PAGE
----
With the England World Cup tragedy complete for another year we were free to concentrate on cricket today -- no bad thing, but Friday morning's quarter final loss to Brazil was pretty deflating for everyone, even the foreign nationals.
Anyway, with memories of dismissing Cherry Hinton for under a hundred last time 'round fresh in our minds and a vicious wind blowing, we decided to bowl first, which was pretty clearly the correct decision. We would have drawn first blood on the first ball, but some Australian idiot dropped a pretty simple chance at silly mid-on. This was pretty representative of the next hour: the batsmen struggled to get bat on ball (let alone score) but the few chances they gave went to ground. After 14 overs the Cherry Hinton openers had made a half-century partnership but then, in the words of one of their number, "it all went pear-shaped".
In no time at all they'd slumped to 7/67. Daniel Mortlock (2/18) made the first breakthrough; George Speller got 1/23; and Nigel Arnold (back in the team after having been ``dropped'' for the last match) dismissed most of the other Cherry Hinton batsmen in a career-best spell of 6/37.
After this collapse, however, Cherry Hinton put on a another 50-run partnership, this time for the eighth wicket, before another mini-collapse occured. Their scorecard certainly made for strange reading: the better of the two openers carried his bat for 85*; his two partners in the above-mentioned unions made 18 and 14, respectively . . . but the next highest score was 1 and the next best score was shared by the seven batsmen who were out for ducks. This made a striking contrast to our efforts in the field, which were more of a team effort: Pete Cornwell took two diving catches; Ev Fox completed two stumpings (one in which the ball bounced off his pads, the other one being more conventional in execution); Tony Desimone, inspired by the dead worm he'd found, took a great slips catch off Nigel; and Arnie Garside and Rod Dennis seemed to do just about all the out-fielding for the entire 40 overs.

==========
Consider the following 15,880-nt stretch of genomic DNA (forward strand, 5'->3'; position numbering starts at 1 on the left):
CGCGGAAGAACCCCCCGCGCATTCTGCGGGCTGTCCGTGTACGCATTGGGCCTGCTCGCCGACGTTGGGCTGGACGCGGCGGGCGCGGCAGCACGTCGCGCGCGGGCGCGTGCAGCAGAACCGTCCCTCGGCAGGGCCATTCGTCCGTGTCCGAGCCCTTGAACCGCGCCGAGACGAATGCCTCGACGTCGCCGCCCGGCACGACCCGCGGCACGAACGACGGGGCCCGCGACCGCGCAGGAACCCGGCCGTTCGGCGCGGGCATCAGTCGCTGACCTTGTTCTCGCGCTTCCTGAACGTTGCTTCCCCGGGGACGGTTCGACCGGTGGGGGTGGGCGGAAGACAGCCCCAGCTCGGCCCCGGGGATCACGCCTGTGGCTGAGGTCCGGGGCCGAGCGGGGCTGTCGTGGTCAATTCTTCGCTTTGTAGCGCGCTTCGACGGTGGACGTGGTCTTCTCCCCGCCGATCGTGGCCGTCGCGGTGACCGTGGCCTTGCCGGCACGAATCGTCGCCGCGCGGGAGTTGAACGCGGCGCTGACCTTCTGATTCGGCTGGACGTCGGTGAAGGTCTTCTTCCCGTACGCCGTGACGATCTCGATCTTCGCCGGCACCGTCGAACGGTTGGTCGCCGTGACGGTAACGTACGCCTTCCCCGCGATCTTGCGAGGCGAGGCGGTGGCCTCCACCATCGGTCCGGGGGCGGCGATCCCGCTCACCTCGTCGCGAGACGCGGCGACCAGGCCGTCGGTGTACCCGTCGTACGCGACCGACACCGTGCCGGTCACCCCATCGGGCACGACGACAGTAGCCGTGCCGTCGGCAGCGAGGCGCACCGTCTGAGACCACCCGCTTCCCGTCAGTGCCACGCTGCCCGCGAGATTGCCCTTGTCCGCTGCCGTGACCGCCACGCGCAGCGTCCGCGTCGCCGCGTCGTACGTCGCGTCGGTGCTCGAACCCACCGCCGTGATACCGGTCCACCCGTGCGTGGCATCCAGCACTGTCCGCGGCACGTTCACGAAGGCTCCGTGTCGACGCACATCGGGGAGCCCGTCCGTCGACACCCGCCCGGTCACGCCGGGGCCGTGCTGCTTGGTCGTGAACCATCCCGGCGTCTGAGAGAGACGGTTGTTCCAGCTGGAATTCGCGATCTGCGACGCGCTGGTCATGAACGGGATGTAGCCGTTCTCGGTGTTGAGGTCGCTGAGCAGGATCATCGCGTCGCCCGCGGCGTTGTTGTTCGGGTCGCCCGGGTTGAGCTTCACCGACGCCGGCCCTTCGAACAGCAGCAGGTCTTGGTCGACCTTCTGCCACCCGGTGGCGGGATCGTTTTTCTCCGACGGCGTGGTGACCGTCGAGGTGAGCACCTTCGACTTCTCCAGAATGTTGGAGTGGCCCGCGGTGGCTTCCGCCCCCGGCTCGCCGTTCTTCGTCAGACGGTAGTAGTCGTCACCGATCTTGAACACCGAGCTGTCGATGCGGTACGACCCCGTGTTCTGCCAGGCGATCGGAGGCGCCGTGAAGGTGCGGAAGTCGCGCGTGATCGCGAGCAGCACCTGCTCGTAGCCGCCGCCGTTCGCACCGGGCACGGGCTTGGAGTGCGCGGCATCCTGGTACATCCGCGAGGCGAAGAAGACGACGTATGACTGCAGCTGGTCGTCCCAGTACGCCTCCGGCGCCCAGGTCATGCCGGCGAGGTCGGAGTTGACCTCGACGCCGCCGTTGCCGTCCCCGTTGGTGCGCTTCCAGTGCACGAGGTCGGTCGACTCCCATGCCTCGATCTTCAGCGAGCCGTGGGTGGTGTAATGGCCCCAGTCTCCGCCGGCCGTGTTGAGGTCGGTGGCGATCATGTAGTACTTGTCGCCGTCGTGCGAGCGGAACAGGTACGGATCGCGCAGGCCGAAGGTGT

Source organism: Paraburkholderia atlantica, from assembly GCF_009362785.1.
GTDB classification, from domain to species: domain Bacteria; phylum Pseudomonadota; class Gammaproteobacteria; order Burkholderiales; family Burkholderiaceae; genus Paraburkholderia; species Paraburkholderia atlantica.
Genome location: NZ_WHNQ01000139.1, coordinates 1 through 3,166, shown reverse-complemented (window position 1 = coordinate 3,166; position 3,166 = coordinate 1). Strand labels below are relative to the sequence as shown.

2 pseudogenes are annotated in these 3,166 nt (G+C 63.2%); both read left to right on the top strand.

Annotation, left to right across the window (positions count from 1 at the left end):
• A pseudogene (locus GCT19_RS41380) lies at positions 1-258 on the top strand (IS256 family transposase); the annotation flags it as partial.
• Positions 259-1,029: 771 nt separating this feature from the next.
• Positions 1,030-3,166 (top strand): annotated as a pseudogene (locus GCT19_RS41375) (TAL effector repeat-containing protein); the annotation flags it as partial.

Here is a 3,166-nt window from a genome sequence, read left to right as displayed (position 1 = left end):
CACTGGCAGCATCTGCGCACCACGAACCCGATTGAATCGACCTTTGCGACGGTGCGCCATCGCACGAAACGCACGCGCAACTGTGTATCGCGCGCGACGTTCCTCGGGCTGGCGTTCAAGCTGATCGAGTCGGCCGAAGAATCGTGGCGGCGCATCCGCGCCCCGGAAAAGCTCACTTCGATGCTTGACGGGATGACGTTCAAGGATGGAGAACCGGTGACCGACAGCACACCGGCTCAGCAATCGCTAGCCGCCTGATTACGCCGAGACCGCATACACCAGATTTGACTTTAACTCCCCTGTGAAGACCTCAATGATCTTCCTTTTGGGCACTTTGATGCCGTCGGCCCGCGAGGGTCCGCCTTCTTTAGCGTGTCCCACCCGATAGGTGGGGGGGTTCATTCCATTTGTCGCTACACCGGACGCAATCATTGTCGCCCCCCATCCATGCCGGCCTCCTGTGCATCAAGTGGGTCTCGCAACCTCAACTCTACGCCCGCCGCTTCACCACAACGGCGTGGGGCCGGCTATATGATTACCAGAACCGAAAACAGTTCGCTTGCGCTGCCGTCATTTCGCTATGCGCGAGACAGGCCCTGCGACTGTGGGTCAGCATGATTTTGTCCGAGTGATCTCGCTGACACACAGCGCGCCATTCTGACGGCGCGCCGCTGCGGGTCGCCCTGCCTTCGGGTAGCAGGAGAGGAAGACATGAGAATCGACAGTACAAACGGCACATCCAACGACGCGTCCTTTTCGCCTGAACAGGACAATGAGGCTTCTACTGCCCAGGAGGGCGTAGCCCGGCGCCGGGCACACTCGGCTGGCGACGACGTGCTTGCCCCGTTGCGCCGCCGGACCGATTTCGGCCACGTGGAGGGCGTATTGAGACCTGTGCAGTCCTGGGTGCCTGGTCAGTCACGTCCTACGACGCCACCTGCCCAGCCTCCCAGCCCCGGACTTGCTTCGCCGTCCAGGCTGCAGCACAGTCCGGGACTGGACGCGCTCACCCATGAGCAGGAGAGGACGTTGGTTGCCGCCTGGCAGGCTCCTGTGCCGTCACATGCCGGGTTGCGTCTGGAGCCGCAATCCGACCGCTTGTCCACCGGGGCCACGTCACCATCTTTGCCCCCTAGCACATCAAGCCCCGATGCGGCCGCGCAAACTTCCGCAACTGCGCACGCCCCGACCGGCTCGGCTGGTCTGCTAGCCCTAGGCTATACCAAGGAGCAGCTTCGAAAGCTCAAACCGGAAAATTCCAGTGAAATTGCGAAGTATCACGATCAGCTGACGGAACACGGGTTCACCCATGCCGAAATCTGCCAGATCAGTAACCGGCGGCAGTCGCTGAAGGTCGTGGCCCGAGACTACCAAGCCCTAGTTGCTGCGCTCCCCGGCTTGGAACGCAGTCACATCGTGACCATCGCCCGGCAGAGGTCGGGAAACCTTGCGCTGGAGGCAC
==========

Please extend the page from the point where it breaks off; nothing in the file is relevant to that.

We had yet another tea (6/10) feeling confident of chasing a small target, but the reality proved a bit different. Cherry Hinton's opening bowlers weren't threatening, but were incredibly tight, and returned figures of 1/16 and 2/28, respectively. In the meantime both Tony Desimone (21) and Rich Savage (17) had made starts and Ev Fox (a careful 21) had played himself in, but it clearly wasn't easy going and at drinks the match was pretty even.
What happened, of course, was that i) our middle order collapsed and ii) Andy Owen (41) played yet another ``backs to the wall'' innings that, by the time he was dismissed with two overs to go, had virtually ensured a Romsey victory. But even with just 2 runs needed off the last two overs a win felt far from certain -- the opposition bowler was moving the ball about a lot, and the next run came off a dropped catch. This left us eight balls to win, but thankfully (from the point of view of the batsman who, having started the match with a dropped catch, ended it by being unable to hit the ball) the bowler's next delivery was about four feet outside off stump, and the umpire reluctantly had to call it a wide.
A real anticlimax to a great game, but I guess these imperfections are a lot easier to sweep under the carpet if you've just won your fourth game in a row (the last time we produced such a run being the promotion year of 1999). Hence we go into next week's rematch with league leaders Hardwick-Shepreth with some confidence, although it's also clear that we need to take more catches and make more runs if we're to trouble them at all. May the worm be with us -- maybe he/she/it (hermaphrodites, aren't they?) is our lucky talisman. Given that today's victory was achieved without Alfie or Neal, their claims to that role seem to have been without basis . . .